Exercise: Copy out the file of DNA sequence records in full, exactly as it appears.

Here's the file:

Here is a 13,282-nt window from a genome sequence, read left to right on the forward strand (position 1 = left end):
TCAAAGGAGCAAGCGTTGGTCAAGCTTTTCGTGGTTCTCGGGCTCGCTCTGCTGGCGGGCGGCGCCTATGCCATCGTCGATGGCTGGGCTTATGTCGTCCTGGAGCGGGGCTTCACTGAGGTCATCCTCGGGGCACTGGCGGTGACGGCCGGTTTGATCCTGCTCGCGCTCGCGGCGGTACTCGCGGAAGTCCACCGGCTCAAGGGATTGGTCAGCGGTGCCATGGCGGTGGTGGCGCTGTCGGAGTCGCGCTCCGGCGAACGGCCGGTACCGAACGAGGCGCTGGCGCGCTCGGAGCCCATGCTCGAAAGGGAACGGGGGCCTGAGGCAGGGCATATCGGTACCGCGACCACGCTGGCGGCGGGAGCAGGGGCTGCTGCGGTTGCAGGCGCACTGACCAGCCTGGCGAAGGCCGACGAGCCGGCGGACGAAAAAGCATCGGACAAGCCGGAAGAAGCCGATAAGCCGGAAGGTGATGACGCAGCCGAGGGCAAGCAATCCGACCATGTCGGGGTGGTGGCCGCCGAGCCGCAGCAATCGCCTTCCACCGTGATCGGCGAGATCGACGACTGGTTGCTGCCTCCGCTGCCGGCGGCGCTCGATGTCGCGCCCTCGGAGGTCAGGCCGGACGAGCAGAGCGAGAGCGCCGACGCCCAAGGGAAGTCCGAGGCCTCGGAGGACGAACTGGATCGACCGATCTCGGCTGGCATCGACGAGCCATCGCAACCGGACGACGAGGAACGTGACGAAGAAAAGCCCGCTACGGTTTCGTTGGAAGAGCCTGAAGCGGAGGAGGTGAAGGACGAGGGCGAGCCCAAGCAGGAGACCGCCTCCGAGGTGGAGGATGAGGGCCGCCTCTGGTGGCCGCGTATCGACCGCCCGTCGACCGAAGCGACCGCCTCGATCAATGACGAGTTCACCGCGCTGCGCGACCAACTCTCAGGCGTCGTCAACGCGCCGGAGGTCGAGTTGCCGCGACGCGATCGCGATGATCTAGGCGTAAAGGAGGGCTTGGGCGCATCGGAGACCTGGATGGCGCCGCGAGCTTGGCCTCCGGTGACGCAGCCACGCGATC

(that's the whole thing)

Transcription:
Here is a 13,282-nt window from a genome sequence, read left to right on the forward strand (position 1 = left end):
TCAAAGGAGCAAGCGTTGGTCAAGCTTTTCGTGGTTCTCGGGCTCGCTCTGCTGGCGGGCGGCGCCTATGCCATCGTCGATGGCTGGGCTTATGTCGTCCTGGAGCGGGGCTTCACTGAGGTCATCCTCGGGGCACTGGCGGTGACGGCCGGTTTGATCCTGCTCGCGCTCGCGGCGGTACTCGCGGAAGTCCACCGGCTCAAGGGATTGGTCAGCGGTGCCATGGCGGTGGTGGCGCTGTCGGAGTCGCGCTCCGGCGAACGGCCGGTACCGAACGAGGCGCTGGCGCGCTCGGAGCCCATGCTCGAAAGGGAACGGGGGCCTGAGGCAGGGCATATCGGTACCGCGACCACGCTGGCGGCGGGAGCAGGGGCTGCTGCGGTTGCAGGCGCACTGACCAGCCTGGCGAAGGCCGACGAGCCGGCGGACGAAAAAGCATCGGACAAGCCGGAAGAAGCCGATAAGCCGGAAGGTGATGACGCAGCCGAGGGCAAGCAATCCGACCATGTCGGGGTGGTGGCCGCCGAGCCGCAGCAATCGCCTTCCACCGTGATCGGCGAGATCGACGACTGGTTGCTGCCTCCGCTGCCGGCGGCGCTCGATGTCGCGCCCTCGGAGGTCAGGCCGGACGAGCAGAGCGAGAGCGCCGACGCCCAAGGGAAGTCCGAGGCCTCGGAGGACGAACTGGATCGACCGATCTCGGCTGGCATCGACGAGCCATCGCAACCGGACGACGAGGAACGTGACGAAGAAAAGCCCGCTACGGTTTCGTTGGAAGAGCCTGAAGCGGAGGAGGTGAAGGACGAGGGCGAGCCCAAGCAGGAGACCGCCTCCGAGGTGGAGGATGAGGGCCGCCTCTGGTGGCCGCGTATCGACCGCCCGTCGACCGAAGCGACCGCCTCGATCAATGACGAGTTCACCGCGCTGCGCGACCAACTCTCAGGCGTCGTCAACGCGCCGGAGGTCGAGTTGCCGCGACGCGATCGCGATGATCTAGGCGTAAAGGAGGGCTTGGGCGCATCGGAGACCTGGATGGCGCCGCGAGCTTGGCCTCCGGTGACGCAGCCACGCGATC